Japan’s Volcanoes: Potential Eruption Risks and Their Impacts


Japan, a country known for its seismic activity, is home to numerous volcanoes, some of which have the potential to erupt in the future. However, not all volcanoes pose the same level of risk. In this article, we’ll introduce some of Japan’s volcanoes in order of their likelihood of eruption and explore the potential consequences should an eruption occur.


Mount Fuji

Mount Fuji, the iconic symbol of Japan, has been dormant for centuries. Although the probability of an eruption is relatively low, if one were to occur, it could result in widespread ash fall, disrupting transportation, damaging crops, and impacting public health. The densely populated areas surrounding Mount Fuji could also face significant economic repercussions.

Mount Aso

Mount Aso, known for its massive caldera, has a history of large-scale eruptions despite its ongoing volcanic activity. If an eruption were to happen, the region could experience agricultural losses due to ash fall, exposure to dangerous volcanic gases, and direct damage from lava flows. The area’s appeal as a tourist destination might also be affected.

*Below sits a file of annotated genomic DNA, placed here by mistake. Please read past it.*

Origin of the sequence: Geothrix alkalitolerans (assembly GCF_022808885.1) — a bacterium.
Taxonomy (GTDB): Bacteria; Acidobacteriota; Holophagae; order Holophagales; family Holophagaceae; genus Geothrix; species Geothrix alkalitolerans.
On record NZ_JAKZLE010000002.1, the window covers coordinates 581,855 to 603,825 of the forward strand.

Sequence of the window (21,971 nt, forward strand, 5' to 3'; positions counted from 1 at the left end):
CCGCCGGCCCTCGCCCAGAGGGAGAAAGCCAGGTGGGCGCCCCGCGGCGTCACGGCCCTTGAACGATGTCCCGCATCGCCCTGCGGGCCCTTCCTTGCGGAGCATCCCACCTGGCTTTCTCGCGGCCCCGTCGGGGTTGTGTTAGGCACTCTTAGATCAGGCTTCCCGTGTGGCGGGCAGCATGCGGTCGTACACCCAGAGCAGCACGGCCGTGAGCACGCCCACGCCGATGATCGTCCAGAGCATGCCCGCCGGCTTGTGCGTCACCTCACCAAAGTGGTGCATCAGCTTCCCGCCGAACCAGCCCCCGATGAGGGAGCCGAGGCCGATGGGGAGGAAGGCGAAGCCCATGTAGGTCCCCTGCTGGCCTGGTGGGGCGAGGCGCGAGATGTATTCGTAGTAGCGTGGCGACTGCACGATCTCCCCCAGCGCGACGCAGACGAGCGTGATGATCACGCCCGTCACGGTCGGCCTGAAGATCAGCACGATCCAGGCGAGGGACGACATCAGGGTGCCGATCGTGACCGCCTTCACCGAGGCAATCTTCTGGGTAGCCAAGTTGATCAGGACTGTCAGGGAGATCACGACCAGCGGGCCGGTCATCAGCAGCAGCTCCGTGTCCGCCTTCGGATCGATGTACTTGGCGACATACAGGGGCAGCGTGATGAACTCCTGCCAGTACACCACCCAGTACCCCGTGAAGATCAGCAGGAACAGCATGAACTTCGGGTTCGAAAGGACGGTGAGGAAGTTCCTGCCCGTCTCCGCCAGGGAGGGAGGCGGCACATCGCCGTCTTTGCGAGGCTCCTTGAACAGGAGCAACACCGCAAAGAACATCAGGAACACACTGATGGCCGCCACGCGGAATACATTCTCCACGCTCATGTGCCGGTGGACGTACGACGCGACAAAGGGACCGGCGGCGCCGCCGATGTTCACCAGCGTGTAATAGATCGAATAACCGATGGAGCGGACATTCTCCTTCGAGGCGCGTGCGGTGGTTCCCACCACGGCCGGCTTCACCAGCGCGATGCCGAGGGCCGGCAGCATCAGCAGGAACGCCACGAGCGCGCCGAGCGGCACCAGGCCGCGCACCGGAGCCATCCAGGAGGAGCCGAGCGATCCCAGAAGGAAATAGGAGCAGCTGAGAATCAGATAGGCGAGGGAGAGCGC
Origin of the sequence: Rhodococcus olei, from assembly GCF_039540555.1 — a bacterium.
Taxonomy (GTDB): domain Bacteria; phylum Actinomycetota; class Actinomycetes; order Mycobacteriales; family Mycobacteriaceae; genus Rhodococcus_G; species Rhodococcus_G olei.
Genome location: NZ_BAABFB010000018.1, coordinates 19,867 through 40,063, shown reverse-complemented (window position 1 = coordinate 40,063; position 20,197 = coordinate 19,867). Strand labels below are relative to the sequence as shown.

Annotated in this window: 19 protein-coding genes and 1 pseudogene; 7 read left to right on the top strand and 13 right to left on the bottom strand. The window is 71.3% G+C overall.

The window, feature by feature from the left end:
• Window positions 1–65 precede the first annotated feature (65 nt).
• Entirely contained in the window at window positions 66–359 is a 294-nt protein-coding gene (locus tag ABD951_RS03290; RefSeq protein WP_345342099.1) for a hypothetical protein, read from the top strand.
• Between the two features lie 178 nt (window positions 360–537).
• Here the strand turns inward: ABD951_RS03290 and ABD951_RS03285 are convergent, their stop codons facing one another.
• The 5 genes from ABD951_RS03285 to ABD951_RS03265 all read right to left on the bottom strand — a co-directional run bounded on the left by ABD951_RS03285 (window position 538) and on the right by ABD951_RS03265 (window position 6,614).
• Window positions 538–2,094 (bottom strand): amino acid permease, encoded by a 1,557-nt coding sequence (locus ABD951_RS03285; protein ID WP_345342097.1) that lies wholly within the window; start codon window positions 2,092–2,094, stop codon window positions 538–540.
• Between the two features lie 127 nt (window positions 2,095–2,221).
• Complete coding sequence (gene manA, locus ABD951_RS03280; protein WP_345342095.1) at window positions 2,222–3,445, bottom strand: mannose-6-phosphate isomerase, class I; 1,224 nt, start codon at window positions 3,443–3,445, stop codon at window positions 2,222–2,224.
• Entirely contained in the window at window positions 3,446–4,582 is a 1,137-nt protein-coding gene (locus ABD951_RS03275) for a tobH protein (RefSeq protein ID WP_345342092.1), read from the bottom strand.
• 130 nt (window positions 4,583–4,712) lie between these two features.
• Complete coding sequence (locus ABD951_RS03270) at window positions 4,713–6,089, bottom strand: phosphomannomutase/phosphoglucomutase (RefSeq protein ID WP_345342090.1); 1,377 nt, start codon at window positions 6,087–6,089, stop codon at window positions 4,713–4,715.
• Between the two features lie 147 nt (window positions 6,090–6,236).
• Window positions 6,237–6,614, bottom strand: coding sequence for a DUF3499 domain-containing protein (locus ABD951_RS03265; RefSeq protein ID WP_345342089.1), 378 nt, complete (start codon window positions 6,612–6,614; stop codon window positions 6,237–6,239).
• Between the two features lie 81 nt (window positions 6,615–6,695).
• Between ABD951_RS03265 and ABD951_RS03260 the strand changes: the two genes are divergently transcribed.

Mount Ontake

Mount Ontake, which claimed many lives during its 2014 eruption, harbors potential dangers beneath its beauty. Should another eruption occur, direct damage from volcanic projectiles and ash, as well as impacts on water quality and agriculture, can be expected. The eruption could also have consequences for tourists visiting the area to enjoy its natural wonders.


Sakurajima, one of Japan’s most active volcanoes, has the highest probability of eruption. A large-scale eruption would lead to significant ash fall in the surrounding areas, posing health risks and damaging crops. The need for emergency evacuations and the impact on the tourism industry cannot be overlooked.

Understanding the risks associated with volcanic eruptions and making appropriate preparations is crucial. Volcanoes, while beautiful, are also a part of nature that can sometimes pose threats. Continued monitoring and research by experts will help us benefit from these natural wonders while remaining prepared for potential hazards.